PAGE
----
The next major version of Android is on the horizon... and this time around, it won't have a sweet treat in the name. End of an era!
Even so, Android 10 will pack some welcome tweaks and upgrades, and it's coming very soon. A public beta is now available for certain handsets, so if you don't mind playing around with unfinished software, keep reading to find out if your device is eligible.
Even if you don't want to jump into the beta, here's a look at everything you need to know about Android 10, when the full version will be released, and the notable new additions that we know about so far.
What will Android 10 be called?
Android 10. It'll be called Android 10. No, really.
After a full decade of naming its operating system after delicious treats, including Cupcake, Ice Cream Sandwich, and most recently Pie, Google has decided to get all corporate and boring and stick with Android 10. Kidding. The company says it's a matter of making sure there's no confusion between regions and cultures, especially those that may not have the same treats as others. Still, we'll miss the delightful twist of a fun name.
Initially, Google announced it as Android 10 Q, leading to the usual round of speculation. Quiche? Quirks? Quindim? Nope, none of those. Just Android 10.
When will Android 10 be released?
The first beta of Android 10 came out in March, and we've seen a gradual string of updates since. Beta 6 just launched early in August, and Google says that the official version is on the horizon.
We don't have an official ETA at this point, but a release in September or October seems likely. As ever, Google's initial release doesn't mean that every recent Android device will be ready to update to Android 10, since device makers have to test and tweak it as they see fit before you get an over-the-air update.
Phone Arena reports that Google customer service representatives are telling people to expect Android 10 on Pixel devices starting 3 September. This seems to be straight from the horse's mouth, but there's always the chance that the reps are misinformed. In any case, Google hasn't made a formal announcement just yet.
What features does Android 10 add?
Initially, the feature list for Android 10 looked pretty lightweight. However, Google always saves some reveals for I/O, and that was the case again this year. Now that the conference keynote has passed, we've learned about some of the bigger additions. Here are the highlights.
- Dark Theme: Android 10 will have a native Dark Theme mode that uses true black, saving power with OLED displays. Google will also update apps like Calendar and Photos to match the OS option.
- Improved Gestures: Android 10 builds upon the gesture controls introduced in Android Pie, taking on more of an iPhone-esque approach. One of the key advantages is that swiping either from the left or right side of the screen lets you go back, with a little "<" icon near your finger indicating the impending move.
- Project Mainline: Google's new initiative will make it easier for the company to update key parts of Android through the Play Store, ensuring that your system can stay a bit more up-to-date even if your phone's manufacturer isn't on the ball with OS updates.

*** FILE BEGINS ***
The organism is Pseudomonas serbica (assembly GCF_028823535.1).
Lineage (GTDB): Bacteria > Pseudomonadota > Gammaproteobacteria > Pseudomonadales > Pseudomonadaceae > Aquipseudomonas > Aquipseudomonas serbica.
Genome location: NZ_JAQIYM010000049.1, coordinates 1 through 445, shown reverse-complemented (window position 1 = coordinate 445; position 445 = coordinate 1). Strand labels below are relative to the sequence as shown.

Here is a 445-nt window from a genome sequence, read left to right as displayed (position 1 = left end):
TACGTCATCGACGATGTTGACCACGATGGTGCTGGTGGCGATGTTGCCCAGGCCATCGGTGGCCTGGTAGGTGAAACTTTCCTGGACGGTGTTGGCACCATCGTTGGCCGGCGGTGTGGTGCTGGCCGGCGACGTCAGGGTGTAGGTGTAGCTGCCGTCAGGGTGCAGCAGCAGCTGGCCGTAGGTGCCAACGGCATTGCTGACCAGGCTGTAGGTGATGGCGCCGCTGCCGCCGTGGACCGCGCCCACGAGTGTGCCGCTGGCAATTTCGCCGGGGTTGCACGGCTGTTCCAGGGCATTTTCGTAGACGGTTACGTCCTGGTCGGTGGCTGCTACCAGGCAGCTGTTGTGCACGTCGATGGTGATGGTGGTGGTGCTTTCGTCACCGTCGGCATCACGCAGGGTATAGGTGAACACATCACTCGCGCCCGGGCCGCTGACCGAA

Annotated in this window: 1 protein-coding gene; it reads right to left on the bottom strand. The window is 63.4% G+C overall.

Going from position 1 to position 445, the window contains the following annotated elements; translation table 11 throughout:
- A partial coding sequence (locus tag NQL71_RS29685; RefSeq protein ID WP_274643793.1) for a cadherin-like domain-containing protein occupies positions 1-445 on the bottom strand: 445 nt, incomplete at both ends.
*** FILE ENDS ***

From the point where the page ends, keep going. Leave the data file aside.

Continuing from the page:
- Live Caption: This super-cool feature uses local machine learning to provide real-time captions to both video and audio from any source, whether it's media or within an app.
- Focus mode: This will let you silence particular apps that you find distracting until Focus mode is disengaged. Additionally, Android 10's Digital Wellbeing will have Family Link functionality, letting parents set app-specific time limits and provide bonus time when it's earned.
- Faster app startups: Android's ART runtime has seen significant improvements, leading to speedier starts for many apps.
- Security upgrades, including more control over apps' location usage and other privacy protections.
- Improved Wi-Fi coding for better peer-to-peer and internet connectivity, plus an adaptive Wi-Fi mode that lets developers use high-performance or low-latency settings.
- Native dynamic depth for photos, letting apps harness depth data for 3D images, augmented reality features, and unique bokeh and background blurs.
Which devices will get Android 10?
Google's own Pixel devices had the first crack at Android 10 Beta 1. The Pixel 3 and Pixel 3 XL were obviously on that list, along with the Pixel 2 and Pixel 2 XL. And even with older specs, the original Pixel and Pixel XL made the cut for Beta 1, as well. You can enroll in the program for an over-the-air update, or download an image if you please.
Now, a grand total of 24 devices are compatible with the public beta, including those devices as well as these third-party devices: the OnePlus 7 Pro, OnePlus 7, OnePlus 6T, OnePlus 6, Huawei Mate 20 Pro, Sony Xperia XZ3, ASUS ZenFone 5z, Xiaomi Mi 9, Xiaomi Mi Mix 3 5G, LG G8 ThinQ, Nokia 8.1, Essential Phone, OPPO Reno, Tecno Spark 3 Pro, Realme 3 Pro, Vivo X27, Vivo NEX A, and Vivo NEX S. Phew.
As for the eventual full version of Android 10, it's hard to predict exactly which devices will get the OS upgrade. That's because it's up to the individual manufacturers to release a version for each phone, and by and large they've been incredibly spotty over the years. And slow, too.
This autumn's Pixel 4 devices will undoubtedly launch with Android 10 onboard, and all of this year's major phones will probably see Android 10 at some point. Many of last year's big phones likely will, as well. As for any handsets older than that – it's possible, but don't hold your breath.